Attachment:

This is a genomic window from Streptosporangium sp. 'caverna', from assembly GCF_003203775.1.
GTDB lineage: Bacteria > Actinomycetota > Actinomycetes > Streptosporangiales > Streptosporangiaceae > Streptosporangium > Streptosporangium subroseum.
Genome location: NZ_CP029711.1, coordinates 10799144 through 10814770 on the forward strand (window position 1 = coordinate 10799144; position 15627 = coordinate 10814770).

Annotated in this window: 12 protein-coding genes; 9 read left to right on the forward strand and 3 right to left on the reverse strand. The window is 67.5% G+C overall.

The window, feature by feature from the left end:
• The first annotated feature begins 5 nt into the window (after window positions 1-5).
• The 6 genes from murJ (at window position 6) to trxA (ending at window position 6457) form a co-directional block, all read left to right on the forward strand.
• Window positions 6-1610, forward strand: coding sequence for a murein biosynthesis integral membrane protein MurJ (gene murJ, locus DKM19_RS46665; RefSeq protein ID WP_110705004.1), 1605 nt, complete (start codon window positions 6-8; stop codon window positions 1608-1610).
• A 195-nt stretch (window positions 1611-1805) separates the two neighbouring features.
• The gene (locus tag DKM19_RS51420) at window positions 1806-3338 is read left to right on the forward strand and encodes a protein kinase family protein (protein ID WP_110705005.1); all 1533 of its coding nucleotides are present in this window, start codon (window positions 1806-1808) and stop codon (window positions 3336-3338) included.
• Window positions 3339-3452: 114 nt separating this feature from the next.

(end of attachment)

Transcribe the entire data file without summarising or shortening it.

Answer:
This is a genomic window from Streptosporangium sp. 'caverna', from assembly GCF_003203775.1.
GTDB lineage: Bacteria > Actinomycetota > Actinomycetes > Streptosporangiales > Streptosporangiaceae > Streptosporangium > Streptosporangium subroseum.
Genome location: NZ_CP029711.1, coordinates 10799144 through 10814770 on the forward strand (window position 1 = coordinate 10799144; position 15627 = coordinate 10814770).

Annotated in this window: 12 protein-coding genes; 9 read left to right on the forward strand and 3 right to left on the reverse strand. The window is 67.5% G+C overall.

The window, feature by feature from the left end:
• The first annotated feature begins 5 nt into the window (after window positions 1-5).
• The 6 genes from murJ (at window position 6) to trxA (ending at window position 6457) form a co-directional block, all read left to right on the forward strand.
• Window positions 6-1610, forward strand: coding sequence for a murein biosynthesis integral membrane protein MurJ (gene murJ, locus DKM19_RS46665; RefSeq protein ID WP_110705004.1), 1605 nt, complete (start codon window positions 6-8; stop codon window positions 1608-1610).
• A 195-nt stretch (window positions 1611-1805) separates the two neighbouring features.
• The gene (locus tag DKM19_RS51420) at window positions 1806-3338 is read left to right on the forward strand and encodes a protein kinase family protein (protein ID WP_110705005.1); all 1533 of its coding nucleotides are present in this window, start codon (window positions 1806-1808) and stop codon (window positions 3336-3338) included.
• Window positions 3339-3452: 114 nt separating this feature from the next.